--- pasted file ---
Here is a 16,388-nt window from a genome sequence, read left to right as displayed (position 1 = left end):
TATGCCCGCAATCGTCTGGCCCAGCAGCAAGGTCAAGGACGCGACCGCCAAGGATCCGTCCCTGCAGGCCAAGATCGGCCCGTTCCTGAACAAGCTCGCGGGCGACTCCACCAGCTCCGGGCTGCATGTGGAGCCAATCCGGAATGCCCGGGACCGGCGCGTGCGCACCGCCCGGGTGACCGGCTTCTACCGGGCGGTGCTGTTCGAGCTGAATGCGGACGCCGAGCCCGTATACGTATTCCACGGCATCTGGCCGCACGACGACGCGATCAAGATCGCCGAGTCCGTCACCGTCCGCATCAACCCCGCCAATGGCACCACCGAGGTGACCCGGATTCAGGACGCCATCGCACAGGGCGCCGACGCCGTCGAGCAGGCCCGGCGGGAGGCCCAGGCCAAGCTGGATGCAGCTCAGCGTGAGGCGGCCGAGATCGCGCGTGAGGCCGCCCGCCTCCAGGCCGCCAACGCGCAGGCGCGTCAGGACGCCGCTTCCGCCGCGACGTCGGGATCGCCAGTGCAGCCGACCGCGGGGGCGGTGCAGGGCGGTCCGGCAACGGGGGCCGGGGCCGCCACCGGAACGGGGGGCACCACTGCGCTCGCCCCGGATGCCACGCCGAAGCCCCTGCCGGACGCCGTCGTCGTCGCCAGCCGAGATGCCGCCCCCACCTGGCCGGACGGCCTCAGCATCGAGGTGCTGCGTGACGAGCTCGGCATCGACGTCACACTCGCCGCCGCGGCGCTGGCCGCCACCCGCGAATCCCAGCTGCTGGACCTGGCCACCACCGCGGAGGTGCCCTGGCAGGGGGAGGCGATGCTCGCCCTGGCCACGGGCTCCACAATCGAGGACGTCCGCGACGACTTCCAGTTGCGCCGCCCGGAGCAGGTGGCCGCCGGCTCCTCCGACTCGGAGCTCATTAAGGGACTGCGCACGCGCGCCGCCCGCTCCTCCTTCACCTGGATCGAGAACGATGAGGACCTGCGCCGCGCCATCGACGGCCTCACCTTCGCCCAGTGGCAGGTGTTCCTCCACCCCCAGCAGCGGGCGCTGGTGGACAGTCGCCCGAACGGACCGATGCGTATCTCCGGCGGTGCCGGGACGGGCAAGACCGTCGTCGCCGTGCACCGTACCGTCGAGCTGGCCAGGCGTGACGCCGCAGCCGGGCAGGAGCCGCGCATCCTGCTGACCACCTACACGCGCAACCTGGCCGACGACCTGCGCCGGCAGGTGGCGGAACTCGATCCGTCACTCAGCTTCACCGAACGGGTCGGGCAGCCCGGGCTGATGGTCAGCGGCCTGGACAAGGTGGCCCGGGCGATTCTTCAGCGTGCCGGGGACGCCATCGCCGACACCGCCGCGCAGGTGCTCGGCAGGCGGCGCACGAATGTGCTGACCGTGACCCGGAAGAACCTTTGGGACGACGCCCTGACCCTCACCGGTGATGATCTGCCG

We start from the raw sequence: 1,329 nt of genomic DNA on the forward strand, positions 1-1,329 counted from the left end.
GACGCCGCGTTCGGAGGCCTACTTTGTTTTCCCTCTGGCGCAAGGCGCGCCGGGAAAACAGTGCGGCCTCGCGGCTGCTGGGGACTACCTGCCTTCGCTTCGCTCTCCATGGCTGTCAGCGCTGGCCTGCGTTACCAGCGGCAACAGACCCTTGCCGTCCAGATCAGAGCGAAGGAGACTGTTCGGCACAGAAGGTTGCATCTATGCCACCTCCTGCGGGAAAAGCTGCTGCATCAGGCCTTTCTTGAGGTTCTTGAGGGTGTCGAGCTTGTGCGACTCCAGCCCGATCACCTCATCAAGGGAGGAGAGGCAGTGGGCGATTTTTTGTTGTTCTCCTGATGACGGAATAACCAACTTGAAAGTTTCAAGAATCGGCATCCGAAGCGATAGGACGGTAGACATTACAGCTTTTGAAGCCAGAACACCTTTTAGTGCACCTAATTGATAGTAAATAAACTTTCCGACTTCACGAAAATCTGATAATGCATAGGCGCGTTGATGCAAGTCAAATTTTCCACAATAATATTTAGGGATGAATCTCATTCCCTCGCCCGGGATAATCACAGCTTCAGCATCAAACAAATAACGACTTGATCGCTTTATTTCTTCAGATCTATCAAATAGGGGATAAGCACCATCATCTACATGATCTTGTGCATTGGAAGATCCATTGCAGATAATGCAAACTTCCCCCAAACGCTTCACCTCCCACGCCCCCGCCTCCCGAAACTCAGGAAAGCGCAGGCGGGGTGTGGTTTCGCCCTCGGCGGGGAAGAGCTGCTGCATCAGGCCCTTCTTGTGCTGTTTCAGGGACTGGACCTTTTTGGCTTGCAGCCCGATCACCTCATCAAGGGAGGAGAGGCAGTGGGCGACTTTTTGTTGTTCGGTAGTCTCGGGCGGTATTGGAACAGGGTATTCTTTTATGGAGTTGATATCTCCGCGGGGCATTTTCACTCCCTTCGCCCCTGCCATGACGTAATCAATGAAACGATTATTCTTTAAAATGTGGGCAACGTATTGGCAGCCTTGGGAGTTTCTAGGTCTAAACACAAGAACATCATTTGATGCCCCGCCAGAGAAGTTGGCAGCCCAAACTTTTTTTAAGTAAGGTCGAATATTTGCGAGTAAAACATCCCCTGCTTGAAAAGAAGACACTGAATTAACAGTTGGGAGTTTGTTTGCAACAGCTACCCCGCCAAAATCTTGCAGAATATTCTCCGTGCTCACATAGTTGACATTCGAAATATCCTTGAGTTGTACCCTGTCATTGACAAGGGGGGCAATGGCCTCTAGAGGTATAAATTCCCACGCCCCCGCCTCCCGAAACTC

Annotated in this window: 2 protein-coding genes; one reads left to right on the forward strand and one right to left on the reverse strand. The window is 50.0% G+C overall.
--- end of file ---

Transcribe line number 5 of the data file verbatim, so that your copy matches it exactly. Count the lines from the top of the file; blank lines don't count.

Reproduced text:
Annotated in this window: 2 protein-coding genes; one reads left to right on the forward strand and one right to left on the reverse strand. The window is 50.0% G+C overall.